Peter Sykes is a grateful man. Two-and-a-half years since displaying the first signs of deadly bone cancer, he has survived to tell the tale.
But despite bravely overcoming his illness - osteosarcoma - Peter says he could have been treated far earlier if doctors had been more aware of the signs of the disease.
Now the 32-year-old, from Intake in Sheffield, has written his own book called ‘Today’, in which he shares his experiences of cancer treatment in the hope it will help other patients receive a speedier diagnosis.
“If there’s someone in a situation like myself, I think the book will help them immensely,” he said.
“I’m doing well, I smile every day and I’m just thankful and very humble to the people who helped me.”
Peter’s struggle with cancer began in 2011 when he banged his leg at a party. Instead of feeling temporary discomfort, the knock caused a searing pain.
“I had never felt pain like this in my life - it was alarming and I couldn’t walk at all,” he said.
Peter went to A&E at the Northern General Hospital, where initial X-rays didn’t uncover anything untoward.
“For the next two months the pain never went away and I was on crutches and in much pain all the time, so I attended my doctor’s surgery every week complaining.
“In the next few months I was on constant pain killers, anti-inflammatories and strapping myself up with knee supports.
“I was doing less and less and life just started to slow down.”
One of Peter’s symptoms was a constant pain in his leg in the night - a typical symptom of osteosarcoma.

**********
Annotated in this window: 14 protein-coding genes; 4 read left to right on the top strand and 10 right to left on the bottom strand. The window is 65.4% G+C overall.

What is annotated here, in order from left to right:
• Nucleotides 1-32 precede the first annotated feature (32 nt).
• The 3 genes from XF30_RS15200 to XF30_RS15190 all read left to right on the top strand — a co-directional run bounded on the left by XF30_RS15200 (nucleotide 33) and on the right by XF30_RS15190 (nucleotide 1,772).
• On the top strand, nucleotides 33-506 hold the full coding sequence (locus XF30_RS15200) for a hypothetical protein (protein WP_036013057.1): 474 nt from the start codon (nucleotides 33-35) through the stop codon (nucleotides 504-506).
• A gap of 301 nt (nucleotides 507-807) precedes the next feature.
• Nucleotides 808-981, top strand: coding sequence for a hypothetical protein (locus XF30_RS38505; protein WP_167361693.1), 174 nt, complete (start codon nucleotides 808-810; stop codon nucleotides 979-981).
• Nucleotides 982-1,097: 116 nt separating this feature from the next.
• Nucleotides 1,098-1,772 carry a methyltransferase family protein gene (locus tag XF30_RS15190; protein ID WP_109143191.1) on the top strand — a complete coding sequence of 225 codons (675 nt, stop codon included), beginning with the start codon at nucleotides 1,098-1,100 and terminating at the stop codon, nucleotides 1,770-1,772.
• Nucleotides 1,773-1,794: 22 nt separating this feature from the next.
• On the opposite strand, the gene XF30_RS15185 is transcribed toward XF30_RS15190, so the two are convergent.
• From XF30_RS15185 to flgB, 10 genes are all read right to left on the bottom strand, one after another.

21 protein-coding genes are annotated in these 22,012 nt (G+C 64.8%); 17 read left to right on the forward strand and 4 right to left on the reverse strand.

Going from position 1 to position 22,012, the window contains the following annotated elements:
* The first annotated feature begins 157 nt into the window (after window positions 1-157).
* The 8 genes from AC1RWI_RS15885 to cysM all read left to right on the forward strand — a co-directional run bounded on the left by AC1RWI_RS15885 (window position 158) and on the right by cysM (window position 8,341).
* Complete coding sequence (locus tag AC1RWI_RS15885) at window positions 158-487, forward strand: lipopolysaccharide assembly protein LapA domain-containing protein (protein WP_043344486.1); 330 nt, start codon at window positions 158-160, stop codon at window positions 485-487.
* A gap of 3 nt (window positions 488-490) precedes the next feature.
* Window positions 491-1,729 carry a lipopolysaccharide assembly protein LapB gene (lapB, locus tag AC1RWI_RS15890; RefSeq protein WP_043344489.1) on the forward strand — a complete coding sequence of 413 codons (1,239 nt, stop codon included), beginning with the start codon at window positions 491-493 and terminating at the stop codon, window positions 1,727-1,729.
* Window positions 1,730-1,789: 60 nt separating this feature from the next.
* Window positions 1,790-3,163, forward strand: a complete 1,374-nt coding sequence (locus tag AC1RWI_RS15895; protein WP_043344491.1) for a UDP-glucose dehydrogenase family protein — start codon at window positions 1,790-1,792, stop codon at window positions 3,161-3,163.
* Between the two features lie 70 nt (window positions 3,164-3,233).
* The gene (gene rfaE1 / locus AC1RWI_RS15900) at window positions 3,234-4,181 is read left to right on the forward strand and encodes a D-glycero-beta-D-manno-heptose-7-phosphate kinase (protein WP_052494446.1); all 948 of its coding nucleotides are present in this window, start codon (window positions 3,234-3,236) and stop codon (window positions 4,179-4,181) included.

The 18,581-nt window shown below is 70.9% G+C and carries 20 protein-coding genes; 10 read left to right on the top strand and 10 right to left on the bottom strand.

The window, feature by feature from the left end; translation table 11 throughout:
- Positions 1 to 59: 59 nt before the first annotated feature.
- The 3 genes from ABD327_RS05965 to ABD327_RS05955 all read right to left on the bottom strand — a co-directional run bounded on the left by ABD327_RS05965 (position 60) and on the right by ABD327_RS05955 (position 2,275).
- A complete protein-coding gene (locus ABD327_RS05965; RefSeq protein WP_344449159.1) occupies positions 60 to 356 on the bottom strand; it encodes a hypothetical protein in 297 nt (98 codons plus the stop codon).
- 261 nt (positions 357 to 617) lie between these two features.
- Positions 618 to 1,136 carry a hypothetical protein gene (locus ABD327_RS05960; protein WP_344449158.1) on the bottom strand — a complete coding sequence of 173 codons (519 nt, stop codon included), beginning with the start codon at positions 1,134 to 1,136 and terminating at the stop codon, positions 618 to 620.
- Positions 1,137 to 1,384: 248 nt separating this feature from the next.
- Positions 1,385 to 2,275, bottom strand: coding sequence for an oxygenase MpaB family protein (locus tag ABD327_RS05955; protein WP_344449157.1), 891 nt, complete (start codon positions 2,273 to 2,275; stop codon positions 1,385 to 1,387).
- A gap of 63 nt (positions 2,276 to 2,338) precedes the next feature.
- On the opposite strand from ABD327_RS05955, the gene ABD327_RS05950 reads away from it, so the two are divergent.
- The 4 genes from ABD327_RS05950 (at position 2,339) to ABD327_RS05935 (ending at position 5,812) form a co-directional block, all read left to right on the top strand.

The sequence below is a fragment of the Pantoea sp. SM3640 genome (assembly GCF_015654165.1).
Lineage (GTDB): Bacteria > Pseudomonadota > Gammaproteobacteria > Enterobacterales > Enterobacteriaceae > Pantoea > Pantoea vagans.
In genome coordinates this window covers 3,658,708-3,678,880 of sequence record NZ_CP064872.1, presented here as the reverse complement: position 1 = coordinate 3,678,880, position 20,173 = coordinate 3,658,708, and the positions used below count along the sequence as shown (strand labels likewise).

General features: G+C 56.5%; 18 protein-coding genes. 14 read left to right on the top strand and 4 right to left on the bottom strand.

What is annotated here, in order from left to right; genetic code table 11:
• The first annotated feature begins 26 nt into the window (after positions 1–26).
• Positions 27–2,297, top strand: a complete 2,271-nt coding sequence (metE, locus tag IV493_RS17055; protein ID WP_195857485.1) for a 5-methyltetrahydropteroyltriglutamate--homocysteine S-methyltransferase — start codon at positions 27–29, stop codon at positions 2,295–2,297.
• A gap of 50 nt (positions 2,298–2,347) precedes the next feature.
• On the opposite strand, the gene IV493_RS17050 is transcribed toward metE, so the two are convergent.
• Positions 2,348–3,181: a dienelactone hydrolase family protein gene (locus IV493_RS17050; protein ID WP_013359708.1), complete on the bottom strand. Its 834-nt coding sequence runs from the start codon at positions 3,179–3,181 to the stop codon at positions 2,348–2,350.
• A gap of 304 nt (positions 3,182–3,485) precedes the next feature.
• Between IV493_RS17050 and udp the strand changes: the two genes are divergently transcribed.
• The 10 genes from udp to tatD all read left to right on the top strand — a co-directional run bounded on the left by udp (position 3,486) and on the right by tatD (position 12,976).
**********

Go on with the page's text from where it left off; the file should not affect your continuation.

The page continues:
He eventually bypassed his GP and demanded a hospital appointment with a consultant.
“I showed him my left knee and instantly he told me I had a tumour. He was 99 per cent positive, but I couldn’t believe it. The following day I had scans which confirmed what he thought.”
Osteosarcoma is a rare form of primary bone cancer, meaning a cancer that starts in the bone.
It starts when one bone cell becomes abnormal and grows out of control to form a tumour. The cells in the tumour try to create new bone as they grow and divide.
Peter started a gruelling three-month course of chemotherapy, then underwent surgery at Birmingham Royal Orthopaedic Hospital. Further treatment was needed when tests showed cancer had spread to his lungs.
“I just kept going until April 2013 when I was told I had finished all my treatment.
“Within the next few weeks I started to feel a bit stronger physically. All the little things I always cherished in life were coming back.”
Peter has been in remission for nine months and is given regular check-ups at three-monthly intervals.
“I’m taking things step by step, and hopefully I will be able to get some sort of job next.
“Obviously life has changed, and I’ll also have to change careers because I worked on construction sites before.
“But I’m still here and always will be until it’s my time.”
Proceeds from Peter’s book will go to the Bone Cancer Research Trust, which campaigns to raise awareness.
Survival rates for the disease have not improved in more than 25 years.
“If my story helps just one person, then it will have been worth it. Having cancer has really changed my outlook on life and I know I can deal with anything that comes my way now.
“There really isn’t much known about bone cancer, and information needs to get out there.”
The book is priced £10, visit www.justgiving.com/TodaytheBook999 to buy a copy.